In today’s uncertain times, the Telegraph has reported that April Fool’s Day jokes have actually had to be banned for fear of triggering Brexit related riots and panic buying…
Last week saw yet another turbulent week in Westminster accompanied by a slew of headlines worthy of a 1st April joke. Asset class returns in sterling and local currency are below; the difference in returns between GBP and local currency tables below highlights sterling’s fall following yet another defeat for the UK Government as it attempted to pass the Withdrawal Agreement.
Table 1: GBP total returns
Table 2: Local CCY total returns
Readers can rest assured that our cunning Parliament has come together and found a majority for a solution to end this Brexit mess once and for all… only joking – April Fool’s!
In fact, last Wednesday saw Parliament reject eight Brexit options which ranged from a no deal exit to a customs union, and a second referendum to a total revocation of Article 50. No, this really is not an April Fool’s joke. Parliament then went on to reject the Withdrawal Agreement for a third time on Friday, burying any hopes that Theresa May’s deal could be passed by the original 29 March date upon which the UK was supposed to leave the European Union.
Fortunately/unfortunately (dependent on the severity of your Brexit fatigue), an immediate exit from the block without a deal was prevented by two extensions granted by the EU – one which moves the UK’s official withdrawal date to 12 April, and the other contingent on the Withdrawal Agreement being passed by Parliament on or before 29 March to allow sufficient time for ratification. With the Withdrawal Agreement now firmly rejected, a new countdown has started to 11pm on 12 April.
Chart 1: Key upcoming dates for the UK’s withdrawal from the European Union
Source: House of Commons Library
The only way we can now avoid a no deal exit on 12 April is 1) the Withdrawal Agreement passing through UK Parliament, 2) Article 50 being extended again, or 3) the UK unilaterally decides to reverse its withdrawal. As the Withdrawal Agreement’s ratification now seems unlikely in the time available and the Government has already ruled out a revocation of Article 50, it is increasingly likely that the Article 50 process may now suffer a lengthy extension. Should such an extension go beyond 23-26 May, the UK would be required under EU law to hold European Parliamentary elections; as such, it is possible that the UK would be offered an extension of Article 50 way into 2020 in order to take us up to the end of the European budgetary period (2014 – 2020).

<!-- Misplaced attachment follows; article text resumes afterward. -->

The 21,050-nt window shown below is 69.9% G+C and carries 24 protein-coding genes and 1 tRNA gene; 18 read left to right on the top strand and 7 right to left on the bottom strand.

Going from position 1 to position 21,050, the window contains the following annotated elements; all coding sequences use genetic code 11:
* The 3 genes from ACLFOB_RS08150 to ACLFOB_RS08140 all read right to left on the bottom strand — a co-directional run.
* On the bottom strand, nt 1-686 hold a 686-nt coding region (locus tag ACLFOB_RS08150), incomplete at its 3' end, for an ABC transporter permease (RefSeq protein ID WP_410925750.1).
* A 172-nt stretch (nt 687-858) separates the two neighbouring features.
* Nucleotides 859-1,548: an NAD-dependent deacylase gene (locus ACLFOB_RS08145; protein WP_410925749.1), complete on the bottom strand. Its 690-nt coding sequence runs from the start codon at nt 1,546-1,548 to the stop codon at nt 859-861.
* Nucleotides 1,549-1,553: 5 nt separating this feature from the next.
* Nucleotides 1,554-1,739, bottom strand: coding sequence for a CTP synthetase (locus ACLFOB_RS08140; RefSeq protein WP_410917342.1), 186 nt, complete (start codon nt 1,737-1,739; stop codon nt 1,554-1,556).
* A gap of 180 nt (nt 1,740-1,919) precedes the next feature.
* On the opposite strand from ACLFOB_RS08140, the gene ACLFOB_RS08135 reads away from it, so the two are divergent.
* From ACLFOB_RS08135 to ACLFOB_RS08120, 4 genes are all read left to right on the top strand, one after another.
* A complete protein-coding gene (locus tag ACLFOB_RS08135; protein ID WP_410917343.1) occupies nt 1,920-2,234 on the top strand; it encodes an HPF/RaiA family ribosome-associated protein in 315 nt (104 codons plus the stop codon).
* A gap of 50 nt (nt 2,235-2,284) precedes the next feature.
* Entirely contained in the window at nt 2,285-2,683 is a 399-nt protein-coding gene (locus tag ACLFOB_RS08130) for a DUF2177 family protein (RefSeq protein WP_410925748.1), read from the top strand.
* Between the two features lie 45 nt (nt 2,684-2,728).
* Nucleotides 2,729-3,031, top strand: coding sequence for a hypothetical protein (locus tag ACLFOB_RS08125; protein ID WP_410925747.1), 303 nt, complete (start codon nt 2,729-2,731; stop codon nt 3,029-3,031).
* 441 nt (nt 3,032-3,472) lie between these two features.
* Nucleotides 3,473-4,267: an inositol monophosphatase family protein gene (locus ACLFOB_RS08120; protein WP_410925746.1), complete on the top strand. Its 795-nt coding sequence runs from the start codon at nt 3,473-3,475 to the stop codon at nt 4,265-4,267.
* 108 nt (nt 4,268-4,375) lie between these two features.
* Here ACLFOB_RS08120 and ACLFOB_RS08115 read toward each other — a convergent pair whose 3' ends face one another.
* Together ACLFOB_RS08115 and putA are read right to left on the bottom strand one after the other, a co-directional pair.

Chart 2: Sterling’s intra-week decline begun after the indicative votes revealed that there is still no Parliamentary majority for any Brexit outcome
Up until the indicative votes on Wednesday, sterling traders were steady with the pound moving within a relatively tight range versus the dollar. However, investors begun to take a more pessimistic view as it turned out Parliament is no closer to deciding what comes next in the Brexit saga. With the risk of a no deal scenario still on the table, market participants will keenly be watching a second round of indicative votes due to take place this week to see if any ground has been made. Fingers crossed they find a cure of Brexit fatigue soon.
THE WEEK AHEAD
Monday: Japan Tankan Large Manufacturers Index, Australia NAB Business Confidence, China Caixin Manufacturing PMI, Germany Manufacturing PMI Final, UK Markit/CIPS Manufacturing PMI, US Retail Sales, US ISM Manufacturing PMI
Tuesday: UK Construction PMI, Eurozone Unemployment Rate, US Durable Goods Orders
Wednesday: Australia Balance of Trade, Eurozone Markit Services PMI, UK Markit/CIPS Services PMI, Eurozone Retail Sales US ISM Non-Manufacturing PMI
Thursday: Germany Construction Orders, European Central Bank Monetary Policy Meeting Accounts, Canada Ivey PMI
Friday: US Unemployment Rate, US Non Farm Payrolls, US Average Hourly Earnings, Eurogroup Meeting
STAT OF THE WEEK: 24% – the increase in the risk of a heart attack the Monday after the clocks go forward according to a 2014 US study (Frankel Cardiovascular Centre).
Data correct as at: 29/03.2019